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Many high school and college students in Virginia’s Fifth District and across the country are approaching graduation or have recently graduated. They have reached an exciting milestone in their lives and are well-prepared to apply the knowledge and skill they have developed in the workforce. While the economy has improved, we still have yet to see the type of dynamic job creation needed to provide robust opportunities for our young people to start their careers.
While last week’s jobs report found that our economy added jobs last month, we also saw a number of discouraging economic indicators. The unemployment rate remained relatively unchanged at 5.5 percent, and in many Central and Southside Virginia localities the unemployment rate far exceeds the national average. The number of people who are not working nor looking for work remains near the highest level since the 1970s, and too many who would rather work full-time are settling for part time work. Last month, we learned that the first quarter gross domestic product – the value of everything we as a nation produce – shrank by 0.7 percent. These statistics reflect what we see in our communities – that more must be done to bring about a healthy economy.
We did get some good news last week as Monogram Food Solutions announced it will create over 100 new jobs in Henry County, where the unemployment rate far exceeds the national average. Private investment like this is essential to the economic recovery in the Fifth District and the nation, but Washington still has more work to do in removing the federal government as a barrier to economic growth.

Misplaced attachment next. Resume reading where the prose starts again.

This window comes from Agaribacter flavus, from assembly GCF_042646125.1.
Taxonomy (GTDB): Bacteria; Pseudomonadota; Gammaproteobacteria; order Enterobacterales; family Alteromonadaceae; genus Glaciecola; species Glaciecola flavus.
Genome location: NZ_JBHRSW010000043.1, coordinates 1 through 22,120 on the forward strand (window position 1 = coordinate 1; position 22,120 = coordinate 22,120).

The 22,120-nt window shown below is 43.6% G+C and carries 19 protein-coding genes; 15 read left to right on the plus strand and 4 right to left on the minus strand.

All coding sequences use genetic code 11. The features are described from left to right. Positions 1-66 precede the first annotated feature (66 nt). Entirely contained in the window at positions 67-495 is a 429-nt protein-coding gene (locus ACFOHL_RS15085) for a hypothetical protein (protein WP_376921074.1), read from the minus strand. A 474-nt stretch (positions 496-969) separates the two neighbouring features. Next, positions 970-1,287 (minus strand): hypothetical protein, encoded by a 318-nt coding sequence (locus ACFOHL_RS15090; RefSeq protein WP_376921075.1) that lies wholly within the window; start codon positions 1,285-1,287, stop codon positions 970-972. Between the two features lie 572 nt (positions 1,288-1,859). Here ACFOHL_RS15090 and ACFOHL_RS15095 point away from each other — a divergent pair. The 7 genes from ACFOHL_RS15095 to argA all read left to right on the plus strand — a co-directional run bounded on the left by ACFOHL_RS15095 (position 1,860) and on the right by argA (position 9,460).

In Congress, we are laser-focused on promoting policies that will foster growth for small businesses and allow them to create good jobs for those still looking for work. We have taken significant steps toward implementing a simpler, fairer tax code to make it easier for our small businesses to create the jobs Virginia’s Fifth District needs. While I remain committed to repealing the President’s healthcare law and replacing it with real healthcare reform, based upon market-oriented principles, we have worked to minimize the harmful effects of the President’s healthcare law on small businesses in the interim.
I have also introduced two bills to ensure that the Securities and Exchange Commission (SEC) does not unnecessarily hinder job creation. The Small Company Disclosure Simplification Act is a commonsense solution that will ease the regulatory burden for smaller public companies and require the SEC to perform a cost-benefit analysis on the regulations’ impact on these companies. The Streamlining Excessive and Costly Regulations Review Act is a good-government measure requiring the SEC to comprehensively review its regulations every ten years to streamline their rules and ensure they are all up-to-date. I am pleased that they have both passed the Financial Services Committee approved these bills with bipartisan support, and I look forward to the bills’ consideration by the full House of Representatives.
With graduation comes an infusion of new talented, driven, and enthusiastic young people into our workforce. We must adopt policies that give them opportunities to innovate and flourish for the betterment of our communities. The House will continue to work to pave the way for economic growth, and it is my fervent hope that the Senate and the President join us. I will continue to fight for solutions that will help get our economy back on track so that our graduates and other job seekers have the opportunity to pursue the American Dream.
If you need any additional information or if we may be of assistance to you, please visit my website at hurt.house.gov or call my Washington office: (202) 225-4711, Charlottesville office: (434) 973-9631, Danville office: (434) 791-2596, or Farmville office: (434) 395-0120.